BillN: Looks like you were ahead of your time. I tried to get TPTB to accept the repository concept for developer assistance, even designed one myself when the commercial ones were turned down for cost, but I wasn't even allowed to work on it. Talk about short sighted.

David: Very few people measure "lifecycle cost"

BillN: David, that’s a major miss by most IT organizations.

David: And this is partly because the use of stock markets for financing companies - and short term executive contracts - means that everyone's horizon is about 6 months out.. Whenever you see somebody doing something stupid, either they're stupid - or (more likely?) what they're doing makes a lot of sense (financially or career-wise) from their POV...

BillN: I don't see the problem as 'financing via stock market', but as 'measuring rewards by quarterly stock performance' because of the short horizon of most stock analysts. A few companies, such as IBM, still have a long view. Part of the problem comes from stock holders wanting gratification by quarter, particularly the large mutual funds which are also driven quarterly.

All of it stems from the 'instant gratification' theme that runs throughout our country. This short view, lack of patience, call it what you will, is the basic cause of a lot of problems we face.

David: Yes, fair enough...

High performance access to file storage

More from The Register

next story
Android engineer: We DIDN'T copy Apple OR follow Samsung's orders
Veep testifies for Samsung during Apple patent trial
This time it's 'Personal': new Office 365 sub covers just two devices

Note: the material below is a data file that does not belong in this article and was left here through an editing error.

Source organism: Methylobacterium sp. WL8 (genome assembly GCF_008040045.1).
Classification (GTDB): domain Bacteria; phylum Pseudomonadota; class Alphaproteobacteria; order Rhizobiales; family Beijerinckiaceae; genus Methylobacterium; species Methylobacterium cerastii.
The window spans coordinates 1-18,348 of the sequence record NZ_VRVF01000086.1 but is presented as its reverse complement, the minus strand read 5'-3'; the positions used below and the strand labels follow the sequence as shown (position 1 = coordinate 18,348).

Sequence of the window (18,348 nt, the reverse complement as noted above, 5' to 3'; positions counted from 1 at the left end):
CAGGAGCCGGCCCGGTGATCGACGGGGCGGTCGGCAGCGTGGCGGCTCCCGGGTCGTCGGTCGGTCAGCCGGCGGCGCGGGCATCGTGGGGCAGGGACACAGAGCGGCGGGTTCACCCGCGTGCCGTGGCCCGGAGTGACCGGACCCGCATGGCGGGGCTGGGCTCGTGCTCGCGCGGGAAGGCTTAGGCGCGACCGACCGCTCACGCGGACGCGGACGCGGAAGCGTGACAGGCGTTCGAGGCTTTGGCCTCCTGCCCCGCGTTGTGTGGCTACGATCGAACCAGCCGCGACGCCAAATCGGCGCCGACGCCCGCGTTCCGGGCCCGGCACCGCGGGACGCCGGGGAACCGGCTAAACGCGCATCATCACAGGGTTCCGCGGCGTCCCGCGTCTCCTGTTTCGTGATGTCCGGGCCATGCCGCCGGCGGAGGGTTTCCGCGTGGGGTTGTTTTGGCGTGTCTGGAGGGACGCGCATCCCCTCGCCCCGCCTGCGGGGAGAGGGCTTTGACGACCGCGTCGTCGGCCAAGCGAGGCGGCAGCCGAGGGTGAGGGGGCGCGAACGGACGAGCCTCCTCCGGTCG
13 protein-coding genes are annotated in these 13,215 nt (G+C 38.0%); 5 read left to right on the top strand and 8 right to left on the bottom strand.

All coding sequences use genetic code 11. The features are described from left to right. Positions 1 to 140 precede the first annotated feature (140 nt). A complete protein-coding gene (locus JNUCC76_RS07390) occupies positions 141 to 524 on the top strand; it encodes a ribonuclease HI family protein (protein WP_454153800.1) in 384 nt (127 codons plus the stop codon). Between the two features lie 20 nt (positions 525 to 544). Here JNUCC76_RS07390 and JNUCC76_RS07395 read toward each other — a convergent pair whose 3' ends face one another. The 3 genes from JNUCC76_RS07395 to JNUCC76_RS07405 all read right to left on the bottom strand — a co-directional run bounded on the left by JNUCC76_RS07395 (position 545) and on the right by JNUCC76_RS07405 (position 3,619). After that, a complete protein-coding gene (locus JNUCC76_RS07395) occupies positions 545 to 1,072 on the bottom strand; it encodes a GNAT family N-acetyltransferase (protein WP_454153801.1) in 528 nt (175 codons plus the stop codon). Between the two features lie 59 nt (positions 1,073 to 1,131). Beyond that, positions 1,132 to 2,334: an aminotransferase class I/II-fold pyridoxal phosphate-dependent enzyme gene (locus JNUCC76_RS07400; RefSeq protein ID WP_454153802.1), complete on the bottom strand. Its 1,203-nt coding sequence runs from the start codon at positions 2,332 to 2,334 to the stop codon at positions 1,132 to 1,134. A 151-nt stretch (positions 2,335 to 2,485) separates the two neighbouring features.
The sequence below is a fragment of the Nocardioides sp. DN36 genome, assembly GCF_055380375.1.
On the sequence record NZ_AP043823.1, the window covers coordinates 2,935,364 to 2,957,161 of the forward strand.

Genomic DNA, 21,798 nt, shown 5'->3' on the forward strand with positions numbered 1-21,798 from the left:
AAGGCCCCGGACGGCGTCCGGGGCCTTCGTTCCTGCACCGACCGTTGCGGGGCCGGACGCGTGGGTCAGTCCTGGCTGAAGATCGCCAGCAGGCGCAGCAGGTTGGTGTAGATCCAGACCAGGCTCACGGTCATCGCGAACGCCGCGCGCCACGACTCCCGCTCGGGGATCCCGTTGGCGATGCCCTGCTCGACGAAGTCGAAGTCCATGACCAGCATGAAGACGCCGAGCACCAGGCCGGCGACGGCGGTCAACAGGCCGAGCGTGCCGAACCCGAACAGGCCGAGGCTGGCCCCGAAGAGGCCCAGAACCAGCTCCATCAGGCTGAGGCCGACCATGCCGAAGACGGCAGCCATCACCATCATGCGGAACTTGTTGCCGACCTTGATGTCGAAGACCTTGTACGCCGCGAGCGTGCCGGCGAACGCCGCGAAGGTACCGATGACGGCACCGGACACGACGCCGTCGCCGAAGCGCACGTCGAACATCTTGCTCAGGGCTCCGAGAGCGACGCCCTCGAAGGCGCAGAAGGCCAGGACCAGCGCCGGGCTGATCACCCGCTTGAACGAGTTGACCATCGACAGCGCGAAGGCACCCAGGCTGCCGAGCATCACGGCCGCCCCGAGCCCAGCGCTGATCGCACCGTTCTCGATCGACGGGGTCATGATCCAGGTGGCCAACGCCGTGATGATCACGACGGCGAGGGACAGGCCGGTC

Redmond also brings Office into Google's back yard
Batten down the hatches, Ubuntu 14.04 LTS due in TWO DAYS
Admins dab straining server brows in advance of Trusty Tahr's long-term support landing
Microsoft lobs pre-release Windows Phone 8.1 at devs who dare
App makers can load it before anyone else, but if they do they're stuck with it
Half of Twitter's 'active users' are SILENT STALKERS
Nearly 50% have NEVER tweeted a word
Windows XP still has 27 per cent market share on its deathbed
Windows 7 making some gains on XP Death Day
Internet-of-stuff startup dumps NoSQL for ... SQL?
NoSQL taste great at first but lacks proper nutrients, says startup cloud whiz
Windows 8.1, which you probably haven't upgraded to yet, ALREADY OBSOLETE
Pre-Update versions of new Windows version will no longer support patches
Microsoft TIER SMEAR changes app prices whether devs ask or not
Some go up, some go down, Redmond goes silent
Red Hat to ship RHEL 7 release candidate with a taste of container tech
Grab 'near-final' version of next Enterprise Linux next week
prev story

Whitepapers

Designing a defence for mobile apps
In this whitepaper learn the various considerations for defending mobile applications; from the mobile application architecture itself to the myriad testing technologies needed to properly assess mobile applications risk.
3 Big data security analytics techniques
Applying these Big Data security analytics techniques can help you make your business safer by detecting attacks early, before significant damage is done.
Five 3D headsets to be won!
We were so impressed by the Durovis Dive headset we’ve asked the company to give some away to Reg readers.
The benefits of software based PBX
Why you should break free from your proprietary PBX and how to leverage your existing server hardware.
Securing web applications made simple and scalable
In this whitepaper learn how automated security testing can provide a simple and scalable way to protect your web applications.